I-601A Waivers and Criminal Convictions
If you are applying for a provisional unlawful presence Waiver (Form I-601A), you will be asked to provide information about your past criminal convictions. You may hesitate to list your criminal past, but you should be honest when completing the form. You should also know that just because you have a past conviction, this does not automatically mean that you will be ineligible for the Waiver.
Crimes That May Make You Inadmissible
If you have been convicted of certain serious crimes, you may be deemed inadmissible into the U.S. (not eligible for the Waiver and Green Card /immigrant visa) Some broad categories of crimes that may make you inadmissible include:
- Crimes Involving Moral Turpitude. This can include crimes like murder, rape, child abuse, blackmail, and fraud, etc.
- Aggravated Felonies. This can include a variety of felonies like drug trafficking, money laundering, firearm offenses, tax evasion, etc.
- Crimes Affecting Moral Character. This can include prostitution and other vices, assisting an alien to enter the U.S. illegally, drug and other offenses.
The USCIS has also stated that if it has reason to believe that an alien may be inadmissible to the U.S. at the time of his or her immigrant visa interview based on another ground of inadmissibility other than unlawful presence (such as a criminal conviction), the agency will deny the request for the provisional unlawful presence waiver.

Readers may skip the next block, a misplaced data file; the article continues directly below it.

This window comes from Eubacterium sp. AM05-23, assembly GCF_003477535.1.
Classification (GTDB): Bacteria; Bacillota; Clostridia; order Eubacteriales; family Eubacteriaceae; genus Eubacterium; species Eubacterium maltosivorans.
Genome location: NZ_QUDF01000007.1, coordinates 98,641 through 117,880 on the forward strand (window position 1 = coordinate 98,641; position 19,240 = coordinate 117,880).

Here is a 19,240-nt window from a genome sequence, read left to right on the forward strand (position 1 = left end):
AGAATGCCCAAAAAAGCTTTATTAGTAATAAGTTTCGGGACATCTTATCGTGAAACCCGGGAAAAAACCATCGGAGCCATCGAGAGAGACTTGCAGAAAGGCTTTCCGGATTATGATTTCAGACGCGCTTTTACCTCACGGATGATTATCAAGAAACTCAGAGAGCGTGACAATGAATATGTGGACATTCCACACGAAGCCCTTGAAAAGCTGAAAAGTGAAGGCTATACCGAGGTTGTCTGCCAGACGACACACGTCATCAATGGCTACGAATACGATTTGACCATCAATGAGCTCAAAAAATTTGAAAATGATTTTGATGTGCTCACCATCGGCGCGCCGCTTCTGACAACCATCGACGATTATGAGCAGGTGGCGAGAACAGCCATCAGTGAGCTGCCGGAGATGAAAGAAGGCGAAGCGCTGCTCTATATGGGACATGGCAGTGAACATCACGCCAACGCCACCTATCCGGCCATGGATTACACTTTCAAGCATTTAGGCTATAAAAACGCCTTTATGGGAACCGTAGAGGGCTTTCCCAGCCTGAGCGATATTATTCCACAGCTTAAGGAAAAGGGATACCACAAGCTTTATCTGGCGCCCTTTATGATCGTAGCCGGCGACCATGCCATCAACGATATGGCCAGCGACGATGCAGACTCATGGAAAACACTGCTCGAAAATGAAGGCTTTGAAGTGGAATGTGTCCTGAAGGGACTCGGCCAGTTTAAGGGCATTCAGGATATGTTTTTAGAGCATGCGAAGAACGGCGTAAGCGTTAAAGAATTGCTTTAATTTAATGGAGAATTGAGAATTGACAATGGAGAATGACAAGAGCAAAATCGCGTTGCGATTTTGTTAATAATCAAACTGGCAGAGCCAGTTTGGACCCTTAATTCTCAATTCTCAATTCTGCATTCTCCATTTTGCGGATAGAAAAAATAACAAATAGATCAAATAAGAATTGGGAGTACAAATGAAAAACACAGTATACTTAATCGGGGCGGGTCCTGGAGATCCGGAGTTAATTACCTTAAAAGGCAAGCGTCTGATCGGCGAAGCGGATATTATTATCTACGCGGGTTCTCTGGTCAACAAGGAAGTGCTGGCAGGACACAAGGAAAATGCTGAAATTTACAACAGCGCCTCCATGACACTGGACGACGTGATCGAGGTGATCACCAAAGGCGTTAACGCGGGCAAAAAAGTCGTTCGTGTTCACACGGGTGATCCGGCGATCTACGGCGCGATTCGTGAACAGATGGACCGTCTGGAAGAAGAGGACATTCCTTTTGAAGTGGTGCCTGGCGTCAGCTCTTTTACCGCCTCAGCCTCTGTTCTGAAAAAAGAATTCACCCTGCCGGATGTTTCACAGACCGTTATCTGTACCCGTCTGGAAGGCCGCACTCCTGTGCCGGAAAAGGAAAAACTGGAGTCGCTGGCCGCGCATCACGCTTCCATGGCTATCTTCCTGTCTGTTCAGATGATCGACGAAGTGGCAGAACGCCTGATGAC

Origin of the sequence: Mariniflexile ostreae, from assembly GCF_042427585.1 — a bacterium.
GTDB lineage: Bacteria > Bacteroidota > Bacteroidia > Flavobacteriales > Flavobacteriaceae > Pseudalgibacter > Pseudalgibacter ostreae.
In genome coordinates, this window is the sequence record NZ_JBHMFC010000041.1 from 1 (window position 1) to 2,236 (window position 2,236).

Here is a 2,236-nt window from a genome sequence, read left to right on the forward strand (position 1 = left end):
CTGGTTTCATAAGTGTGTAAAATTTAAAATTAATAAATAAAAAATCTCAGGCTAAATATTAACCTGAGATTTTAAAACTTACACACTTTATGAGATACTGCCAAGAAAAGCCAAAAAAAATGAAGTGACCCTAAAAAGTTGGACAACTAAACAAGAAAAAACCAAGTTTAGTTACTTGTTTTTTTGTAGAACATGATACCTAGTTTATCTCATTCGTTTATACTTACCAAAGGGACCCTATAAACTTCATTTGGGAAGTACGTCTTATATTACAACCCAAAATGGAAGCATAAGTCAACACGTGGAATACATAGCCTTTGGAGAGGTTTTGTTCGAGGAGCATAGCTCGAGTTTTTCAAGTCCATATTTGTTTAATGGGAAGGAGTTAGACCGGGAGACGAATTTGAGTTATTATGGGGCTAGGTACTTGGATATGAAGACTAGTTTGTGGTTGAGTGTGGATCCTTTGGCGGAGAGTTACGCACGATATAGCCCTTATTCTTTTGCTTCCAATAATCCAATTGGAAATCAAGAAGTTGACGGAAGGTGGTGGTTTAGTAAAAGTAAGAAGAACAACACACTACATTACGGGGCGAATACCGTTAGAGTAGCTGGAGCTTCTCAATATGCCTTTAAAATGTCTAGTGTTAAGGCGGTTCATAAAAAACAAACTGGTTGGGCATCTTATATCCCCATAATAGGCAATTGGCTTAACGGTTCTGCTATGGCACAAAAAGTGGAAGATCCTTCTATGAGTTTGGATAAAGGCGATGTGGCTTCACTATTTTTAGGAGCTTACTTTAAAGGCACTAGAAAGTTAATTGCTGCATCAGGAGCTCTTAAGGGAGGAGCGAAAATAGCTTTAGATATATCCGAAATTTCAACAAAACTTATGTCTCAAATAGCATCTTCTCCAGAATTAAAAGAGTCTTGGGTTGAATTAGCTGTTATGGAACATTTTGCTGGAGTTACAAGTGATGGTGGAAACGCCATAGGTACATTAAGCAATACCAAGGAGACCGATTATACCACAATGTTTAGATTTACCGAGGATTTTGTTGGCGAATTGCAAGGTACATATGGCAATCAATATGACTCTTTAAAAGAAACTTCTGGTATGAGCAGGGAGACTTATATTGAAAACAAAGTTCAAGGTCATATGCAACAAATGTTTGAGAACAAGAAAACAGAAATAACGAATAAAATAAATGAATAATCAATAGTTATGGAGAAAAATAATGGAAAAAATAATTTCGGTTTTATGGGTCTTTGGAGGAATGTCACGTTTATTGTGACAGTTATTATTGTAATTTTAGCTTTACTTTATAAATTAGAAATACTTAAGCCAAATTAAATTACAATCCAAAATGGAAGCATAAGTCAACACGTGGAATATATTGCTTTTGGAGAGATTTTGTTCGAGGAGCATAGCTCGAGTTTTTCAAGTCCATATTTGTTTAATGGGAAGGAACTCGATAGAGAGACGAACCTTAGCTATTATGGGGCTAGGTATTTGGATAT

Therefore, if you have a criminal conviction, you may want to talk to an attorney to learn if the I-601A Waiver is available to you. Instead, you may need to apply for an I-601 waiver. The new I-601A Waiver is only available for applicants who seek a Waiver from a bar to reentry from having accrued unlawful time in the U.S. as opposed to criminal bars.
Minor Crimes That Do Not Affect Admissibility
Not all criminal convictions may make you inadmissible. If you are not subject to a criminal bar, you may still apply for a provisional unlawful presence Waiver using Form I-601A. For example, some relatively minor crimes like a simple assault or other misdemeanor may not create a criminal bar.
The USCIS uses the Form I-601A to determine admissibility as it relates to unlawful presence in the U.S. and not past criminal convictions. So it is not entirely clear how the USCIS will use information regarding criminal convictions. But if the past criminal record would otherwise make you inadmissible, it is clear that the agency may deny the provisional unlawful presence Waiver on this ground.
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